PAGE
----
If there’s one glaring need on offense for the Kansas City Chiefs, it would most certainly be their lack of a true No. 1 wide receiver. Before you even begin to let your mind wander to Dwayne Bowe, keep in mind that he ranked 58th in the NFL in receiving yardage this year behind the likes of Jerome Simpson, Jarrett Boykin and Charles Clay.
Heck, Bowe was barely the second best pass-catcher on his own team, as Alex Smith looked Dexter McCluster‘s way nearly as many times as he did Bowe’s. With Bowe set to earn in the realm of $9 million this upcoming season, it would be in the Chiefs’ best interest to seriously consider going a different direction than the former first-round draft pick.
But even with the release of Bowe, the question would still remain, who could potentially be the Chiefs’ No. 1 wideout in 2014? With this years’ draft class possessing as much talent at the wide receiver position as we’ve seen in quite some time, the Chiefs’ answer likely lies somewhere within May’s draft.
However, with Smith’s lack of a true deep ball and Andy Reid‘s knack for high percentage passes and screens, exactly what type of receiver should Kansas City target? A jump ball receiver with the ability to make big plays downfield or a quick slot receiver who can assist in Reid’s screen and short pass game?
Let’s look at both options, assuming Kansas City goes the wide receiver route in Round 1.
If the Chiefs’ want a deep threat as their No. 1, there should be a plethora of options still left when Kansas City’s pick rolls around late in the first. Assuming Marquise Lee is already off the board, I’d assume Kansas City’s first choice would have to be Kelvin Benjamin, should he choose to declare.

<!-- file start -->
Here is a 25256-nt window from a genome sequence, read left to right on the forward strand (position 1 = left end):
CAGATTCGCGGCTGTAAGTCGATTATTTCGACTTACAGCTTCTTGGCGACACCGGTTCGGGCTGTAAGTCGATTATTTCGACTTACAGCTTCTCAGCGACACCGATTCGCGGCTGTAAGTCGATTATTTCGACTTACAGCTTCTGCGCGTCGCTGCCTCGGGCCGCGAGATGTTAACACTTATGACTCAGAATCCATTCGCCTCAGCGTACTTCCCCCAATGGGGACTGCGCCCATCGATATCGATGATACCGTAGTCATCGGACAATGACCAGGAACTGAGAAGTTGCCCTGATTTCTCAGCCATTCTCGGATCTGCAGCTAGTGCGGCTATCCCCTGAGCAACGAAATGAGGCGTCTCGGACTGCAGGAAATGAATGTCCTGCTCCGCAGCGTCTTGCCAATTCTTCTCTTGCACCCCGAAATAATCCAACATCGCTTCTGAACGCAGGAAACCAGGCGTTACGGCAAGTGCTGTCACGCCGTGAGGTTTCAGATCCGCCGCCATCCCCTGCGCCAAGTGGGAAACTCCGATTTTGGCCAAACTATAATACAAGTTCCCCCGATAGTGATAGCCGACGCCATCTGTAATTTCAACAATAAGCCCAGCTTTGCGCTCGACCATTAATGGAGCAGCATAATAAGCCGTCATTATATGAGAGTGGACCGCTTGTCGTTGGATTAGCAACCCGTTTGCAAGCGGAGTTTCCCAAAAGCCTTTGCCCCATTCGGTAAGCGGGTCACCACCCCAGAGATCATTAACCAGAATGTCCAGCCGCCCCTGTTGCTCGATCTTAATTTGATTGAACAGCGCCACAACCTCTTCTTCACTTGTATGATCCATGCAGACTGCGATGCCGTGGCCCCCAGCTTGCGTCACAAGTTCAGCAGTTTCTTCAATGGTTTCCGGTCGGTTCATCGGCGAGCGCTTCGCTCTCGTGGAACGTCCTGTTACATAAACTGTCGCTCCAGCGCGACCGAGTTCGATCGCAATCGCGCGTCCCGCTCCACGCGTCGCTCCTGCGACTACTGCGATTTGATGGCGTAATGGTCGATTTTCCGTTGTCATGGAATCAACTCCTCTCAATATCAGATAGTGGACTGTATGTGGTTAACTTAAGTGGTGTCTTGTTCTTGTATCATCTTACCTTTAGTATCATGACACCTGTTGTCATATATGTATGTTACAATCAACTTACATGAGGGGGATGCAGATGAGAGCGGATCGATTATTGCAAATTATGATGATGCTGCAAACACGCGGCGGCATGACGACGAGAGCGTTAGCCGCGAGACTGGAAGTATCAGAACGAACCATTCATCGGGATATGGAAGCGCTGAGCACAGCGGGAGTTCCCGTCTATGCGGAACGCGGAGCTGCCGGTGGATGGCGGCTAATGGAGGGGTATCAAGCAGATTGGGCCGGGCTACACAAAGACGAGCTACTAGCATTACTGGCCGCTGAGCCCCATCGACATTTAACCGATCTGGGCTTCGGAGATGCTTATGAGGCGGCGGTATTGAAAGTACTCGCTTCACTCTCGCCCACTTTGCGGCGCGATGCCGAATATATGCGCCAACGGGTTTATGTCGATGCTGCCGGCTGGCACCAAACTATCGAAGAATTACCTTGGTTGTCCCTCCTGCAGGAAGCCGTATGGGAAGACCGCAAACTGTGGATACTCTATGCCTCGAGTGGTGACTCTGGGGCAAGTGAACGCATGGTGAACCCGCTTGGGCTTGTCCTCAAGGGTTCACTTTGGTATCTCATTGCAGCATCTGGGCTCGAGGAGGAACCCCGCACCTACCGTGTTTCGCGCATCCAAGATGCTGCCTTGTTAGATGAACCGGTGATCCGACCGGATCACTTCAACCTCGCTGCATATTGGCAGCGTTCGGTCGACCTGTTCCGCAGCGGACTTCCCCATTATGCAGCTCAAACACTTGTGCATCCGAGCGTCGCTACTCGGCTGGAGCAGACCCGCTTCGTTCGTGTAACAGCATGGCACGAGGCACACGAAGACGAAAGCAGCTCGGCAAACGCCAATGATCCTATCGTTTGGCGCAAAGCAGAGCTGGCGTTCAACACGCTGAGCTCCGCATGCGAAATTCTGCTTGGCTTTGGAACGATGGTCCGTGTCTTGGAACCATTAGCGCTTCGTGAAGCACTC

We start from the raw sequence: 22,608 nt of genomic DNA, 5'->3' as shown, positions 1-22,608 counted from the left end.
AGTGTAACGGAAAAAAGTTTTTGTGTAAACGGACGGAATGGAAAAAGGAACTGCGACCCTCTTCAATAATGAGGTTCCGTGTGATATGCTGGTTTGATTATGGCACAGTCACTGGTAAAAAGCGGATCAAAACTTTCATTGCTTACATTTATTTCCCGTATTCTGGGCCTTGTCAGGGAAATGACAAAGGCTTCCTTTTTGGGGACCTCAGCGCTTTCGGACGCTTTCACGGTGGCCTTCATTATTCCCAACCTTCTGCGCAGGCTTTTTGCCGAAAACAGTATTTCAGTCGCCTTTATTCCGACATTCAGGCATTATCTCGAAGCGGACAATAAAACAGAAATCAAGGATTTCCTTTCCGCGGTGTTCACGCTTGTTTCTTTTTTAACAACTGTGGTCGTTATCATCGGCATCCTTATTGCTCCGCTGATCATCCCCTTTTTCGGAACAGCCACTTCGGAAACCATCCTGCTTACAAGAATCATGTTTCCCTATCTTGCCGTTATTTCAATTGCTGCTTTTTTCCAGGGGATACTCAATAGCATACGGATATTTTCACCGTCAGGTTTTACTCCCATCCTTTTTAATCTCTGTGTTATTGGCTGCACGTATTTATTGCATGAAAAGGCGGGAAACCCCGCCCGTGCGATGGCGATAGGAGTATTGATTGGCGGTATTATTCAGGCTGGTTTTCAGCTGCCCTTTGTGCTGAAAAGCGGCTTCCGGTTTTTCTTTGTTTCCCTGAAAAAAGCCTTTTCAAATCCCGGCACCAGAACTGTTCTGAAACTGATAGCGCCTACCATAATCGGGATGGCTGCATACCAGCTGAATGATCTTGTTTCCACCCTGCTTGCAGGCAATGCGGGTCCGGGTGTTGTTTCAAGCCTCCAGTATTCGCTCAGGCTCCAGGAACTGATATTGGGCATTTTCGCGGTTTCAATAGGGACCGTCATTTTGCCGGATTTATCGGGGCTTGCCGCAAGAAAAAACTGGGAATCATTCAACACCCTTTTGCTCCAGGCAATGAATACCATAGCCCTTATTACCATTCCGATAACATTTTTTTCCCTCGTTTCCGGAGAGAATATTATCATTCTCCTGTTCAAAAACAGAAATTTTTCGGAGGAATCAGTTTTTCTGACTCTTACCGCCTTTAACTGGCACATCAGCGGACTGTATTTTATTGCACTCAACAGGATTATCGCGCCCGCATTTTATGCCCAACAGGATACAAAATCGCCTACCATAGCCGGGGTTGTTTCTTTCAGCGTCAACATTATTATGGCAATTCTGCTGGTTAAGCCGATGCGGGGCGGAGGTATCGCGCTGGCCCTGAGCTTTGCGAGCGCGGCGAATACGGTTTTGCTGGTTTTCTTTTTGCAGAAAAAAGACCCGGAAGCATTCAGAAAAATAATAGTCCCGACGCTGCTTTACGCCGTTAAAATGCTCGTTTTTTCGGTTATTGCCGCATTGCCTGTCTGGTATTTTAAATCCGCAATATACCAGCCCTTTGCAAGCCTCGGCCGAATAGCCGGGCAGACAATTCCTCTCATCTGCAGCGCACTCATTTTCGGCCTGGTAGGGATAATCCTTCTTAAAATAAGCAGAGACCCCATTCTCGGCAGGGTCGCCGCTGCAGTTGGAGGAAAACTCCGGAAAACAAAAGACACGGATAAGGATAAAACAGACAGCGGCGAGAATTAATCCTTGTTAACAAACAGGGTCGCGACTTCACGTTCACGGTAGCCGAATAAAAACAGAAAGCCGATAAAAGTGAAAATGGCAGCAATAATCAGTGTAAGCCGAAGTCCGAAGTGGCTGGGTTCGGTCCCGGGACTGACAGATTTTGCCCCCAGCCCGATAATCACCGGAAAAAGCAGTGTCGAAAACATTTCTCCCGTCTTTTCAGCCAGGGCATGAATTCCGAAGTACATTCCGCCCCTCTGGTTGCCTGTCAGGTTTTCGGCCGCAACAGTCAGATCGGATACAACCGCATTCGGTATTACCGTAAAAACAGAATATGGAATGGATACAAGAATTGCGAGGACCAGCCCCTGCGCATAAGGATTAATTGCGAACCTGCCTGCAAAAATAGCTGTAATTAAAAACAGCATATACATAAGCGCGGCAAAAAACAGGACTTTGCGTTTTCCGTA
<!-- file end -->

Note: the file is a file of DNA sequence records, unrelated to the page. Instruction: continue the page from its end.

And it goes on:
Aside from catching the game-winning pass from Jameis Winston in Monday’s BCS National Championship, Benjamin has been one of the premier deep threats in college football throughout the season. Of the top 50 receivers in college football this season, Benjamin ranked fifth in YPC with 18.7. His size (6-foot-5) and physical style of play would give Kansas City a true downfield receiver that their offense lacked in 2013.
Another possible option for Kansas City would be Odell Beckham Jr. from LSU. At 6-feet tall, Beckham doesn’t have the prototypical size that you’d expect from a deep threat, but still finished second in the NCAA in YPC, trailing only Texas A&M‘s Mike Evans. Beckham isn’t too impressively fast either, but has shown the propensity for ridiculously acrobatic catches this season. Think of him as a reincarnation of Roddy White.
If the Chiefs choose to look for a quicker possession receiver to complement Jamaal Charles and Kansas City’s screen game, there’s really only a couple of ways to go. I’d have to assume the first option would be Brandin Cooks from Oregon State, who led the NCAA with 1730 receiving yards this season.
Cooks is small, but still possesses the ability to lineup outside or in the slot position, which would greatly benefit a Chiefs passing attack that struggled at times in 2013. Cooks is estimated to run a 4.4 40-yard dash, is lightning quick, and would provide a great outlet for Smith as he gains separation from cornerbacks immediately off the ball. Cooks is being under-projected in most mock drafts, and could be a steal for Kansas City.
If the Chiefs can’t grab Cooks, Penn State‘s Allen Robinson would be a fine substitute. Robinson can be a deep threat when he wants to be, but is also extremely dangerous in the screen game. Example No. 1 of this is his ridiculous touchdown reception off a screen against Ohio State, during which he ran the width of the field and back to eventually outrun the entire Buckeye defense for the score. The kid is a playmaker and will be a nightmare for opposing corners wherever he ends up.
If the Chiefs can end up with any of these four talents, I think it would majorly boost their chances at a serious playoff run in 2014. For my money, I’d take Benjamin because of his size and because he has the highest ceiling of the four (no pun intended). Regardless if they utilize him properly or not, just having him on the field will force defenses to respect the deep threat and provide more room for Reid’s offense to prosper.